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Check out which companies are making headlines before the bell:

Finish Line — The athletic footwear and apparel retailer missed estimates by 21 cents a share, with quarterly profit of 50 cents per share. Revenue did beat forecasts, but same-store sales slid more than expected and its full-year outlook is below consensus estimates. The company said the quarter was a disappointing finish to a challenging year, as some of its footwear lines did not catch on with customers as much as Finish Line had expected.

Micron Technology — The chip maker reported adjusted quarterly profit of 90 cents per share, four cents a share above estimates. Revenue matched forecasts, but the company gave an upbeat forecast as pricing climbs, supplies tighten, and demand improves for the company's memory chips.

GameStop — GameStop beat estimates by nine cents a share, with quarterly earnings of $2.38 per share. The video game retailer's revenue was slightly below forecasts, and it gave a weaker-than-expected outlook due to hardware and software discounting. The company also announced it would be closing two to three percent of its stores this year. CEO Paul Raines categorized the video game category as "weak."

Twitter — Twitter is considering a premium version of its Tweetdeck interface aimed at professionals. A Twitter spokeswoman issued a statement saying the company was conducting a survey to assess the interest in the idea, which could let Twitter collect subscription fees for the first time.

Hershey — The company and the board that controls the chocolate maker each named new board members to fill vacancies. Retired Goldman Sachs partner James Katzman is joining the Hershey Trust board, along with educator Melissa Peeples-Fullmore and health care executive Jan Loeffler Bergen. Diane Koken and James Brown are joining the Hershey board.

Air Products — The industrial gas maker has abandoned its effort to buy China-based rival Yingde Gases Group, saying it is not in the best interest of its shareholders.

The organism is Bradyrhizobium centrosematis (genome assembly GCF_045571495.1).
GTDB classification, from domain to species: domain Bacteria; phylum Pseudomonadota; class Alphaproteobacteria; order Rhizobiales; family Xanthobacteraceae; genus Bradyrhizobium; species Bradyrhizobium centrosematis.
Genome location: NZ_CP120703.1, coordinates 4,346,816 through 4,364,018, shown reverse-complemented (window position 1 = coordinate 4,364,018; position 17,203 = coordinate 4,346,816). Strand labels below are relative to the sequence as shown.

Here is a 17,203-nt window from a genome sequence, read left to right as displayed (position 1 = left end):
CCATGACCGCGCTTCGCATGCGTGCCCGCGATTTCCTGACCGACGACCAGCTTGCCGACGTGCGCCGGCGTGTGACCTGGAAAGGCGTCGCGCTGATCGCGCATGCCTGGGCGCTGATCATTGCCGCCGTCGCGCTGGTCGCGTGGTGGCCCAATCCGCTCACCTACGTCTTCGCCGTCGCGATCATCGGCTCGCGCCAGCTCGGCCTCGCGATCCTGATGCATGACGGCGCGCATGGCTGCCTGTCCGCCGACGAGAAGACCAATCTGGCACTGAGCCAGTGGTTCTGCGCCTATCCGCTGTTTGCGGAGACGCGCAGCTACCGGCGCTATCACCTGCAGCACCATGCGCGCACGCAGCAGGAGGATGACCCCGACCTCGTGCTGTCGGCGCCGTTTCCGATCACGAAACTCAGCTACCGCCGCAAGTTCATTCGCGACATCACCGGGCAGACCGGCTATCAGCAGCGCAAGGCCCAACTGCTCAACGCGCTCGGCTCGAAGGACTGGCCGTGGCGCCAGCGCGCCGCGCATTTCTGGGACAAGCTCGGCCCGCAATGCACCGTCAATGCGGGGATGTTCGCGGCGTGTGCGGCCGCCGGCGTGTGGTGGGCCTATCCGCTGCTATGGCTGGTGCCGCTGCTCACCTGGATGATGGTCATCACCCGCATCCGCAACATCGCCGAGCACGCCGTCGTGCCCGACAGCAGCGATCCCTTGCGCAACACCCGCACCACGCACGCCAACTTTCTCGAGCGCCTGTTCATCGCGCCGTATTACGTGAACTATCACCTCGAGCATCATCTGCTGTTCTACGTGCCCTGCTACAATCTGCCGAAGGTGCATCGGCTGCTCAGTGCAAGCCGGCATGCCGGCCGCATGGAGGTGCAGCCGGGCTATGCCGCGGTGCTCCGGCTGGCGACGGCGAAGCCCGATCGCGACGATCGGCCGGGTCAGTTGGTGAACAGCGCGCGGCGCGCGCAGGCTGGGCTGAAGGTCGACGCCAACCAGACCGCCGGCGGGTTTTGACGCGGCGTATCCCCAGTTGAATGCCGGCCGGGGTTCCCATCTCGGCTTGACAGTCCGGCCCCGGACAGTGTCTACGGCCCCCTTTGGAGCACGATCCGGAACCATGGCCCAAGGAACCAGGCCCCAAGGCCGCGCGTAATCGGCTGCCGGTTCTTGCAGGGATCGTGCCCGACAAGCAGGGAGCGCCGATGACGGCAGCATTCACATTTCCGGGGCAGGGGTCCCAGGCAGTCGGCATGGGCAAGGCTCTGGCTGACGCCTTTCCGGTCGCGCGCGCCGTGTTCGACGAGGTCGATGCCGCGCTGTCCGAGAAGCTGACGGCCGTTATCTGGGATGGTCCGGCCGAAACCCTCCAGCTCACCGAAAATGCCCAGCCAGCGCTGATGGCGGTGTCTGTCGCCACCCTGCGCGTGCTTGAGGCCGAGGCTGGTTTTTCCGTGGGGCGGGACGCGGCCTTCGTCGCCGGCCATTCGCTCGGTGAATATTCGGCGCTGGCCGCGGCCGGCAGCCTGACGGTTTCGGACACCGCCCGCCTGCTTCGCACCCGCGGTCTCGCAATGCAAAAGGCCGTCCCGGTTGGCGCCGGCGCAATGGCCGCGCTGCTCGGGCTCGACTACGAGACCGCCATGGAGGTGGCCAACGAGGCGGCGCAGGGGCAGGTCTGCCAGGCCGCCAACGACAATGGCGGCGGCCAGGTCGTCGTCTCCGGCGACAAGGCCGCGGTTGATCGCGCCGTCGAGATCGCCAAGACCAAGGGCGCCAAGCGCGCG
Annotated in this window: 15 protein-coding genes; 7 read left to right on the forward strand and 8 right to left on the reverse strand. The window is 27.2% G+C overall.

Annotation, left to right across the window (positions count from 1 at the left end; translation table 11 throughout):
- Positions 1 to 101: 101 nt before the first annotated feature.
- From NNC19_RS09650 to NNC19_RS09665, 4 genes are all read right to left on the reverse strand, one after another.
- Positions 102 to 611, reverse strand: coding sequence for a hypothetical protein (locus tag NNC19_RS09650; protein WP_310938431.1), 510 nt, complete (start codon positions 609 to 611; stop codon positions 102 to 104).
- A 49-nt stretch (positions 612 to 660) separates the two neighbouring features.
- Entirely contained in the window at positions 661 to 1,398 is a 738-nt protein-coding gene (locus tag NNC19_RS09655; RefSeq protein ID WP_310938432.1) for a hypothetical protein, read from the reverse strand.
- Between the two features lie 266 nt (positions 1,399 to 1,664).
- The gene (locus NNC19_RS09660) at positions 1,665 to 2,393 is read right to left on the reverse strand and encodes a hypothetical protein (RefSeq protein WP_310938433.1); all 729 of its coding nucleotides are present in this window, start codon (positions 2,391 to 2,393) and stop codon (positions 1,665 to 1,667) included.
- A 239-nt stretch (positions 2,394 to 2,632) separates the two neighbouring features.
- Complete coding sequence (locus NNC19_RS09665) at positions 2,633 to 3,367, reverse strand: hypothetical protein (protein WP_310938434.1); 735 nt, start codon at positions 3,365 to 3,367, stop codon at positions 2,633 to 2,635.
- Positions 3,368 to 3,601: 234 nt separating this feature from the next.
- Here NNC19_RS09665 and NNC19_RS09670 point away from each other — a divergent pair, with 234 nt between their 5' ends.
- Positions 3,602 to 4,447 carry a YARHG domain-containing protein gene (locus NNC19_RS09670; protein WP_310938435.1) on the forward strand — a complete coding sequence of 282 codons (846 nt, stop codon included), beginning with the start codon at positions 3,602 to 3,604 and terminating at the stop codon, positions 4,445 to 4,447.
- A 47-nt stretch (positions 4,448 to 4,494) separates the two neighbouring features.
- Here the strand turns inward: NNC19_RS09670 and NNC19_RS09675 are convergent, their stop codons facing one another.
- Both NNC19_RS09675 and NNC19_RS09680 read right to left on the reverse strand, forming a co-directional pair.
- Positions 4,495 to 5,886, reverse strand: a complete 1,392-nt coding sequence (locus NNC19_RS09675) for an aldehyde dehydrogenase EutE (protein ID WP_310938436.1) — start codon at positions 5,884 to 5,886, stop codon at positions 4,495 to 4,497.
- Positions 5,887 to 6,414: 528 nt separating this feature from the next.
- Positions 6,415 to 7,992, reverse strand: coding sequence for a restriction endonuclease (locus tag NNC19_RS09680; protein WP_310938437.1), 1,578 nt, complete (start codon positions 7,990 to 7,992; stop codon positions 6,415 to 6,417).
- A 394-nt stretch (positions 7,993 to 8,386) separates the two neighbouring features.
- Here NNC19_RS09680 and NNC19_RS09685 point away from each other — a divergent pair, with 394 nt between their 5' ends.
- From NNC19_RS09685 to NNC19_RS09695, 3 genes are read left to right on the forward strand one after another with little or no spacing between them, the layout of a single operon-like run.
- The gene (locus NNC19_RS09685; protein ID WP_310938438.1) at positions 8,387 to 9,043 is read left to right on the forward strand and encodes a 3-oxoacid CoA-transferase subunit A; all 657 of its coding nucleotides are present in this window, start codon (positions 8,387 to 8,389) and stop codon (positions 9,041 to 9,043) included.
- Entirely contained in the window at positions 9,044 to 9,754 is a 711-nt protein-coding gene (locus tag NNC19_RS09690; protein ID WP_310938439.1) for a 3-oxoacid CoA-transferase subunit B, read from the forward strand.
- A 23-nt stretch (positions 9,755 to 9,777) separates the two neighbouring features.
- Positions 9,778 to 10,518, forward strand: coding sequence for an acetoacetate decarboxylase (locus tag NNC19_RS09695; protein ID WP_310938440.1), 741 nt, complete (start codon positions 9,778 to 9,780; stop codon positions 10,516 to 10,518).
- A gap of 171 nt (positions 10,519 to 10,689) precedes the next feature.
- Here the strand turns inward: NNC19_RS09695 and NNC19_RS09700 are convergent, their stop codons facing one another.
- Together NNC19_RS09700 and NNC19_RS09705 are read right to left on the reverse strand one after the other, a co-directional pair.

SeaWorld — The theme park operator announced that China-based holding company Zhonghong Group has taken a 21 percent stake. Zhonghong is buying its stake from funds affiliated with Blackstone for $23 per share.

Macy's — Macy's officially named Jeffrey Gennette as its new chief executive officer, replacing Terry Lundgren who remains as the retailer's chairman. At the same time, Citi downgraded the stock to "neutral" from "buy," saying it was hard to have confidence in a turnaround after a weak fourth quarter and a rough start to 2017.

Under Armour — Under Armour was upgraded to "buy" from "hold" at Jefferies, which also increased the price target to $27 per share from $19. The athletic apparel maker has seen its shares lose more than half their value over the past year, a drop which puts the stock at what Jefferies considers a good value given a compelling growth scenario.

Apple — Apple's price target was raised to $165 per share from $135 at Nomura/Instinet, which continues to rate Apple a "buy." The firm believes the expected introduction of the iPhone 8 later this year will outperform consensus expectations.

Skechers — Cowen upgraded the footwear maker to "outperform" from "market perform," saying growth in the international wholesale market should help expand profit margins and accelerate overall earnings.

KB Home — The home builder beat estimates by two cents a share, with quarterly profit of 15 cents per share. Revenue also topped forecasts, as both order volume and average selling prices rose from a year earlier.